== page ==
In Bascom Glob. Internet Serv., Inc. v. AT&T Mobility LLC, No. 02015-1763 (Fed. Cir. June 27, 2016) the Federal Circuit reversed a finding that the claims of U.S. Patent 5,987,606 (the ‘606 patent) claim ineligible subject matter. Bascom, opinion at 2. In doing so, Bascom assists patent attorneys in validating the eligibility of software patents pursuant to Section 101. Moreover, Bascom supports the practical takeaways identified in an earlier Condo Roccia Koptiw LLP blog post: Breaking Down § 101 Barriers to Patentability for Software Related Patents ( http://www.condoroccia.com/patent-eligible-software-related-patents ).
The claims of the ‘606 patent, which operate in the context of the Internet, aim to improve prior techniques for filtering unsuitable content. The prior art disclosed filtering systems located on both the local computer and on a remote server. Both prior art solutions, however, had disadvantages: the former can be bypassed by a technologically savvy end user, while the latter does not allow for individualized filtration by the user. Attempting to overcome these disadvantages, the ‘606 patent claims a system that is located on a remote Internet Service Provider (“ISP”) server, which has the ability to associate content request to the network account and can apply customizable filtering schemes at the network account level.
In granting a motion to dismiss under Fed. R. Civ. P. 12(b)(6), the District Court concluded that the ‘606 patent was directed to the abstract idea of “filtering content” and that the claim limitations—local client computer, remote ISP server, Internet computer network, and controlled access network accounts—both individually and in combination, failed to amount to an “inventive concept.” Bascom, opinion at 9-10. According to the District Court, each claim limitation is a “well known, generic computer component,” and in combination, the limitations are established to practitioners and in the prior art. Id.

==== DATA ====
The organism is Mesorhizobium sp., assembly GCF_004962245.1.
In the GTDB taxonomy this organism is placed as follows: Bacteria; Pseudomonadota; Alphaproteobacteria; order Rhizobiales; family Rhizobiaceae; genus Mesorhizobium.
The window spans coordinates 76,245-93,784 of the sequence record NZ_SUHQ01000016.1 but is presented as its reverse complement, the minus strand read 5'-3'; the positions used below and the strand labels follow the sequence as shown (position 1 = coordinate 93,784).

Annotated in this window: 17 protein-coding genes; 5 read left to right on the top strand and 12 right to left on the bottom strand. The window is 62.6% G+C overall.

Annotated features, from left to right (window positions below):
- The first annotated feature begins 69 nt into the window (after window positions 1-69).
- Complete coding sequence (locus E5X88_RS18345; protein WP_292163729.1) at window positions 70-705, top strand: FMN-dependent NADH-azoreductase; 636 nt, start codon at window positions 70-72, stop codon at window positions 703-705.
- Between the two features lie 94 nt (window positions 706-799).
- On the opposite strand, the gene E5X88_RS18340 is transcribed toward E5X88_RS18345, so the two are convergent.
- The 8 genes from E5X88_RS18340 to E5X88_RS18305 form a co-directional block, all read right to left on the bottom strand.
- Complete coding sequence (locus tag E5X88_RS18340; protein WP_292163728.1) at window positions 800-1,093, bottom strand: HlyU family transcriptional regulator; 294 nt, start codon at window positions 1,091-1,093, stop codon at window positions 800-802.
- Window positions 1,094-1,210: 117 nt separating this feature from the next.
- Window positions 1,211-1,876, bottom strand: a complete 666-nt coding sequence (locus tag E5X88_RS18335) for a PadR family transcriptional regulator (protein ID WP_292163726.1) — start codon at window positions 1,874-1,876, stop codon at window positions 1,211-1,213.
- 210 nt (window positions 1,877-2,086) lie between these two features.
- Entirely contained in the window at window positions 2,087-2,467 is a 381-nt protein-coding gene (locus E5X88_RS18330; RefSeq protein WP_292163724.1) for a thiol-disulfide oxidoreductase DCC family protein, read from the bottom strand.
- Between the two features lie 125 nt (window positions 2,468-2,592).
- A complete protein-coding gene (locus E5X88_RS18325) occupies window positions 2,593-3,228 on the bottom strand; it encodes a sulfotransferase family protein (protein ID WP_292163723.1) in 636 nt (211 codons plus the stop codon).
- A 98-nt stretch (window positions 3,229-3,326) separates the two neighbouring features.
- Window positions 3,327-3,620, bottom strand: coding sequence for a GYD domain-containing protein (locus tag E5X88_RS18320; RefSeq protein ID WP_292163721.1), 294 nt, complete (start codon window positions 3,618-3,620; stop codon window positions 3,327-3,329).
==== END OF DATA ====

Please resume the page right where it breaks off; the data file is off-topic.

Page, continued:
On appeal, the Federal Circuit agreed that the ’606 patent’s claims were directed at the abstract idea of filtering content and rejected the patentee’s argument that the claims were rejected to a more narrower filtering concept that incorporated claim limitations regarding filtering. Bascom, opinion at 13. But the Federal Circuit criticized the district court’s application of the second prong of the Alice test, finding it similar to an obviousness analysis and explaining that Section 101’s inventive concept analysis “requires more than recognizing that each element, by itself, was known in the art.” Bascom, opinion at 14-15. The Federal Circuit explained that Section 101’s “inventive concept can be found in the non-conventional and non-generic arrangement of known, conventional pieces.” Bascom, opinion at 15. The Federal Circuit found that the “inventive concept” of the ‘606 patent “is the installation of a filtering tool at a specific location, remote from the end-users, with customizable filtering features specific to each end user,” which has benefits over the prior art. Id. According to the Federal Circuit, the claims do not simply recite an abstract idea, (i.e. filtering content) or simply require that an abstract idea be performed on the Internet. Bascom, opinion at 16. Rather, the ‘606 patent provides a technical improvement over the prior art by describing the solution as a specific arrangement of elements so as not to preempt all ways of filtering content on the internet. Id.
After concluding that the claims were not directed to ineligible subject matter, the Court summarized its recent Alice applications. Bascom, opinion at 17-19. This portion of the opinion provides valuable insight on the considerations the Court deems relevant when analyzing patent eligibility under Section 101. The Federal Circuit distinguished cases that do not provide a “specific technical solution” and preempted all use of an abstract idea on the Internet or a generic computer. Previous decisions like DDR Holdings, LLC v. Hotels.com, L.P., 773 F.3d 1245 (Fed. Cir. 2014), Enfish LLC v. Microsoft Corp., (Fed. Cir. May 12, 2016), and TLI Comm. LLC v. A.V. Automotive, LLC, (Fed. Cir. May 17, 2016) demonstrate that software improvements can be patent eligible. Accordingly, in drafting patent claims and defending against a Section 101 attack, patentees may want to focus on the technical solution and advantages provided by the invention.
* Aakash is a second year law student from Temple University http://www.condoroccia.com/summer_associates